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wave interference

The fact that the formalism describing the brain microprocess is identical with the physical microprocess allows two interpretations: (a) The neural microprocess is in fact based on relations among microphysical quantum events, and (b) that the laws describing quantum physics are applicable to certain macrophysical interactions when these attain some special characteristics.”

Consider the field of the data of sense—a field of universal interest—and fundamental. We are here in the domain of sights and sounds and motions among other things ... Do the colors constitute a group? ... Let us pass from colors to figures or shapes—to figures or shapes, I mean, of physical or material objects—rocks, chairs, trees, animals and the like—as known to sense perception ... And what of sounds—sensations of sound? Are sounds combinable? Is the result always a sound or is it sometimes silence? If we agree to regard silence as a species of sound—as the zero of sound—has the system of sounds the property of a group?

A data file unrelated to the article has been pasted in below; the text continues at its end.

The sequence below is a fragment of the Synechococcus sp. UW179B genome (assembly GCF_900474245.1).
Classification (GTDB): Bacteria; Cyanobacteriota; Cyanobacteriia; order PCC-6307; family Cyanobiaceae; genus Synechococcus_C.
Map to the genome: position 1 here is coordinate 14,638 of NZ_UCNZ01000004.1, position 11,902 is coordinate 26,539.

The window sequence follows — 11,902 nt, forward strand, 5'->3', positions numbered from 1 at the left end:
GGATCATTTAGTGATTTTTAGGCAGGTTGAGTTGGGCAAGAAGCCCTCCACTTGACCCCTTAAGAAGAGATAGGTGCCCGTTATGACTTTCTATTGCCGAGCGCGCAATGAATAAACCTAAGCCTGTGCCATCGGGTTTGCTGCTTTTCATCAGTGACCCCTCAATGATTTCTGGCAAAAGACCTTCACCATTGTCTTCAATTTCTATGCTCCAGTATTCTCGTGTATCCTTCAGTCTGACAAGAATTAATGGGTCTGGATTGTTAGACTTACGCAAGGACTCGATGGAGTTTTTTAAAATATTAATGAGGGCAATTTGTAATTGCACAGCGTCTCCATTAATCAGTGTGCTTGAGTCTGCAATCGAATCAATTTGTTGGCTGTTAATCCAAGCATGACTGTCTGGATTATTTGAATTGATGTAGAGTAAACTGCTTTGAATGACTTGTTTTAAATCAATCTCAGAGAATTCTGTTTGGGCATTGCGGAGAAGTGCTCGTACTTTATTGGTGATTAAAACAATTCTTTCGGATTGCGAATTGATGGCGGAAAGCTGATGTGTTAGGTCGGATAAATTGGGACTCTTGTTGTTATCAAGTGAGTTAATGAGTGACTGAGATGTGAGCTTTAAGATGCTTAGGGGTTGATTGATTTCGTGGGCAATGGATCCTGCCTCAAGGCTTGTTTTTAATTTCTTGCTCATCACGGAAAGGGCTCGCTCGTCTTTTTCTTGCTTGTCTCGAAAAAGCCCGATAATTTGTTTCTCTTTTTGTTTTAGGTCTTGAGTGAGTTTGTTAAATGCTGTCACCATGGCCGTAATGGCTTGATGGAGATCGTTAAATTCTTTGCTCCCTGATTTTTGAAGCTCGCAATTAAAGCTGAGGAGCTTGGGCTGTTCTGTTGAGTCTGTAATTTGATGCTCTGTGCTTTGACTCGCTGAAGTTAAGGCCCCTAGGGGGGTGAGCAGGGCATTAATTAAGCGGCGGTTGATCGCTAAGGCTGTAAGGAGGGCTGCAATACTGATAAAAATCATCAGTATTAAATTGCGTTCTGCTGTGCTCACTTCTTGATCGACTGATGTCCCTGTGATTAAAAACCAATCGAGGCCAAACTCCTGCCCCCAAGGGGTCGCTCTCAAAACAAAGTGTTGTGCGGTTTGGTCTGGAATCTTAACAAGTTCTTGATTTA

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Brain areas

There have been many models based on quantum theories, but many of them are rather philosophically oriented. The article by Burns [...] provides a detailed list of papers on the subject of consciousness, including quantum models. The incorrect perception that the quantum system has only microscopic manifestations considerably confused this subject. As we have seen in preceding sections, manifestation of ordered states is of quantum origin. When we recall that almost all of the macroscopic ordered states are the result of quantum field theory, it seems natural to assume that macroscopic ordered states in biological systems are also created by a similar mechanism.